As of recent, it is unquestionable that Philadelphia has become the hotbed of Christian Hip Hop and one of its native sons has quickly gained recognition due to his unique blend of soul samples, melodies and that classic east coast boom bap. I remember the first time I heard the remix to Young Josh’s “Gotta Move”. That track took me back to the sound reminiscent of the golden era of hip hop (circa 1993-1998). A classic drumbeat, a soulful melodic sample, and just the right amount of scratching had me on a quest to figure out who created such a rhythmic concoction. Then I got blitzed with the “I GOT IT FOR FREE Remix” EP by E-PISTLE featuring the standout track, “HIS-HOP remix” with the now well known signature phrase “Teddy P on the beats!” This one called Teddy P captured my ear and I was going to make it a point to follow his work.

After three trips to Philadelphia, I finally had the pleasure of meeting Teddy P, though I must admit the course of events didn’t allow us to build as I would’ve liked. Enter e-mail and text messages. The joy of technology! Over the course of our communication, it has become evident where his passions lie and how he wants to use his life for the glory of Christ. I certainly appreciate his contribution to the kingdom and I thought it would be good for others to get an inside scoop on the one they call Teddy P.

UR: First of all, thank you for being willing to share a bit of your life. Getting started, tell us a little bit about yourself outside of music.

TP: Yes sir, and thanks for this opportunity, famo!  My name is Harry Wesley Pendleton, Jr. I have been married for four years to my wife Leticia, and we have a beautiful daughter, Taylor, who recently turned 3.  Currently, I attend Faith & Love Center, pastored by my father, Harry W. Pendleton, Sr., and serve as the organist/pianist.   I used to drum for 13 years, but those days are long gone!

UR: At what point did you become a follower of Jesus Christ?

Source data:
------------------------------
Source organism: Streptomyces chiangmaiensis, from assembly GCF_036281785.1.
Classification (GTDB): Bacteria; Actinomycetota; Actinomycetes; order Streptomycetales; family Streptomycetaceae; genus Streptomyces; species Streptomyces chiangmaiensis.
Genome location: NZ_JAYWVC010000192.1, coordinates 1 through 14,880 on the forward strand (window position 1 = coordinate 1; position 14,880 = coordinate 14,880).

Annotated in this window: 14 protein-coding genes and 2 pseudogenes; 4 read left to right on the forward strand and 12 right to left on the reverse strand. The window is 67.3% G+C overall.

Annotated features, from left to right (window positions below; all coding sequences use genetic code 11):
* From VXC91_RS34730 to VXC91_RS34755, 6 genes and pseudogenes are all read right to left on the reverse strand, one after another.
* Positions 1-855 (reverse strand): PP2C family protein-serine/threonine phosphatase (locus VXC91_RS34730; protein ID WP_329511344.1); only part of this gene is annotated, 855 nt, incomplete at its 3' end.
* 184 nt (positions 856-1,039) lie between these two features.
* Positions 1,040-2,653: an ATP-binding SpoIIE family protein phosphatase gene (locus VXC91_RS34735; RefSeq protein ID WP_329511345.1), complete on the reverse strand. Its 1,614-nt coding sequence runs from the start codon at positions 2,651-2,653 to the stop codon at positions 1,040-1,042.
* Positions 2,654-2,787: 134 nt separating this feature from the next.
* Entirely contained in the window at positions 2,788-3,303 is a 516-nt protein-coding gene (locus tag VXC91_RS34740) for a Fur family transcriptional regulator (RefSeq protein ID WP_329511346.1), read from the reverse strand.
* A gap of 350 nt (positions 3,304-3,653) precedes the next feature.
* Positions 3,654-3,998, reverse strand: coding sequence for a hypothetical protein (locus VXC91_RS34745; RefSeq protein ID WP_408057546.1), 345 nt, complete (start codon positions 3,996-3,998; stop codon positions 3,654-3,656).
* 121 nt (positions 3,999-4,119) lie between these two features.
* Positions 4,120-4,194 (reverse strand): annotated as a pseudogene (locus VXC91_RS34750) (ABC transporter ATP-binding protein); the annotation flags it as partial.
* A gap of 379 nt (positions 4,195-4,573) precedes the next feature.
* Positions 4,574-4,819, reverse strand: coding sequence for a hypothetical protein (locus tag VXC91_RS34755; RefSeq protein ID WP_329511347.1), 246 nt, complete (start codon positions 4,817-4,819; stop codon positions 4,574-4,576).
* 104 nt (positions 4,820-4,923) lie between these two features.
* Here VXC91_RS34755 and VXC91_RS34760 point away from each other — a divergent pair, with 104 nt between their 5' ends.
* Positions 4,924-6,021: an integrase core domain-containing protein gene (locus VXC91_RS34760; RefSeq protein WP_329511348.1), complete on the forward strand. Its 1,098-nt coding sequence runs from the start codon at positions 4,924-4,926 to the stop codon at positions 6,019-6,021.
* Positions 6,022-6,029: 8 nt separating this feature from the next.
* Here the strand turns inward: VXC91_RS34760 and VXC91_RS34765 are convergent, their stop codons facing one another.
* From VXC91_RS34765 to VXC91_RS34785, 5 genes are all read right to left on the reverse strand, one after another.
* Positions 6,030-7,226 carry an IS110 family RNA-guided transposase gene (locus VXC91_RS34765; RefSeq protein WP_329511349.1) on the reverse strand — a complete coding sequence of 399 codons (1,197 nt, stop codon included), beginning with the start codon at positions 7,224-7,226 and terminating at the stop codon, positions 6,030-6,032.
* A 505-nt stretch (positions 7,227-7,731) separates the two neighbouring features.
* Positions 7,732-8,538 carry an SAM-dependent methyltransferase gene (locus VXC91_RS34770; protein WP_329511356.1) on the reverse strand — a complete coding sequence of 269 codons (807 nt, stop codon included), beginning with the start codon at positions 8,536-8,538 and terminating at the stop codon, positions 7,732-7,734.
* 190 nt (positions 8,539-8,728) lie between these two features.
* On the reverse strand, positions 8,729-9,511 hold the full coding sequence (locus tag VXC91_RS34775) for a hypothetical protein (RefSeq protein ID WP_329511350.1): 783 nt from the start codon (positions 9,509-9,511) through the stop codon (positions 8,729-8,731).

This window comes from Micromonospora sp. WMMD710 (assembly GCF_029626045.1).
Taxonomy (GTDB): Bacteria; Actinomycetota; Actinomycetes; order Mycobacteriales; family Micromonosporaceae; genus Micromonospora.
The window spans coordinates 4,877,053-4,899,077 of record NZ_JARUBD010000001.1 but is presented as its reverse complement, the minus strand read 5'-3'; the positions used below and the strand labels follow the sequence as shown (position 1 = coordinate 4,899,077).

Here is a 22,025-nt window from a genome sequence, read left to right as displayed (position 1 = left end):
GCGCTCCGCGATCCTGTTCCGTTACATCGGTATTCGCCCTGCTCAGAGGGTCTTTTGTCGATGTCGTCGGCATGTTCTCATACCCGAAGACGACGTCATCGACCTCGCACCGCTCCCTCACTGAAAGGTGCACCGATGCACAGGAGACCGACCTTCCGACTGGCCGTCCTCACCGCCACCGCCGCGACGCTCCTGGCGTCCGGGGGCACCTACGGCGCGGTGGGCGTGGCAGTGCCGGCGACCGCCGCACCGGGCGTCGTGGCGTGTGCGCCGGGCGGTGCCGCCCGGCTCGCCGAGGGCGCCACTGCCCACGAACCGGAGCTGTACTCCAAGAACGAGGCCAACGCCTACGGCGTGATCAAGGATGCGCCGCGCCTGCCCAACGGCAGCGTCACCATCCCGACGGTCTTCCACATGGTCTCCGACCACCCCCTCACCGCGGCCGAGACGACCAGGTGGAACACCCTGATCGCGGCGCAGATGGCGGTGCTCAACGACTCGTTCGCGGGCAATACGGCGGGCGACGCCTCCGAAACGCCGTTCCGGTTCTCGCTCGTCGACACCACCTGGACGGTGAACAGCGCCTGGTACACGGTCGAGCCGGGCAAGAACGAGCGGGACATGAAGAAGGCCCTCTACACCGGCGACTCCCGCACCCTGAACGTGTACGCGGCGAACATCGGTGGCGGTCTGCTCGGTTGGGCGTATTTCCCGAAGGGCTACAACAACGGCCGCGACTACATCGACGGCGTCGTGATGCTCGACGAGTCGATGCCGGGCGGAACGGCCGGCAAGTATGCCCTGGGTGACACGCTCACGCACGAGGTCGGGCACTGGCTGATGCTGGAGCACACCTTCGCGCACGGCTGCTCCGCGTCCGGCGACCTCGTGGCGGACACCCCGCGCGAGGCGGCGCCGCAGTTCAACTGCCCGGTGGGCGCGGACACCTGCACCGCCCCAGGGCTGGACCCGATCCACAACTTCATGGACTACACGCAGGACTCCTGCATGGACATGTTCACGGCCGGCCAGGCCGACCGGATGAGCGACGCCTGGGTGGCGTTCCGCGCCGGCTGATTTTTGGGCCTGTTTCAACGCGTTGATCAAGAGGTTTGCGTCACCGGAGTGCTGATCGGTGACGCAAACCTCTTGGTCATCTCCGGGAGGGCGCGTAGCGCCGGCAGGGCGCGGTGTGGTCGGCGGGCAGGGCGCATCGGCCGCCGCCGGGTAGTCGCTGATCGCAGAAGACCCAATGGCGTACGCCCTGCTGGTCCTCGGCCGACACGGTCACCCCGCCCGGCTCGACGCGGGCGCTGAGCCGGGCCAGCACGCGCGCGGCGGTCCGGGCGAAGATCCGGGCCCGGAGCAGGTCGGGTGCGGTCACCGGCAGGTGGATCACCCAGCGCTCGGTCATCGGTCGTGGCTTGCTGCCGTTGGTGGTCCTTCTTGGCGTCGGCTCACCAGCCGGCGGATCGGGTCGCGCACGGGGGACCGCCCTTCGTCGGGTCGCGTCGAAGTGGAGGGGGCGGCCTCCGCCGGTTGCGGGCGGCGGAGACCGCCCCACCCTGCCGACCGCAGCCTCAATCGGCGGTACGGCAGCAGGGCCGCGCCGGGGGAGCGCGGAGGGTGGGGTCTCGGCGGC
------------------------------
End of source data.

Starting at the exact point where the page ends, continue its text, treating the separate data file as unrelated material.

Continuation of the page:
TP: One day in 2006, I was on the computer checking e-mail and all of a sudden an overwhelming sense of conviction came over me.  I immediately saw my sin SO CLEARLY.  I went to the floor and cried out to the Father for forgiveness, repented, truly believed Christ was my savior, and haven’t looked back since!

UR: Prior to that, was there anyone in your life sharing the gospel with you or urging you to consider eternal matters?

TP: No. I spent most of my life in church, not a follower of Christ.

UR: What do you love most about being a husband? Being a father? Your wife? Your child?

TP:  The best part about being a husband is having a godly wife!  She certainly is my backbone, and has my back 100% of the time, which has truly been a blessing!  She is my best friend, and I praise God for our union.  Being a father and husband has had an awesome affect on my life naturally and spiritually.  In seeing that I am truly the head of my house, I strive to put God first in everything that I do, and He has certainly blessed us beyond what we could’ve ever imagined, both in the natural and spiritual.

UR:  What is the most challenging about all of these roles?

TP:  The most challenging issue is staying consistent at all times.  Usually in times of uncertainty in my family life, it’s a total reflection of my own walk with the Lord.  If I am shaky, it ultimately affects my family as well.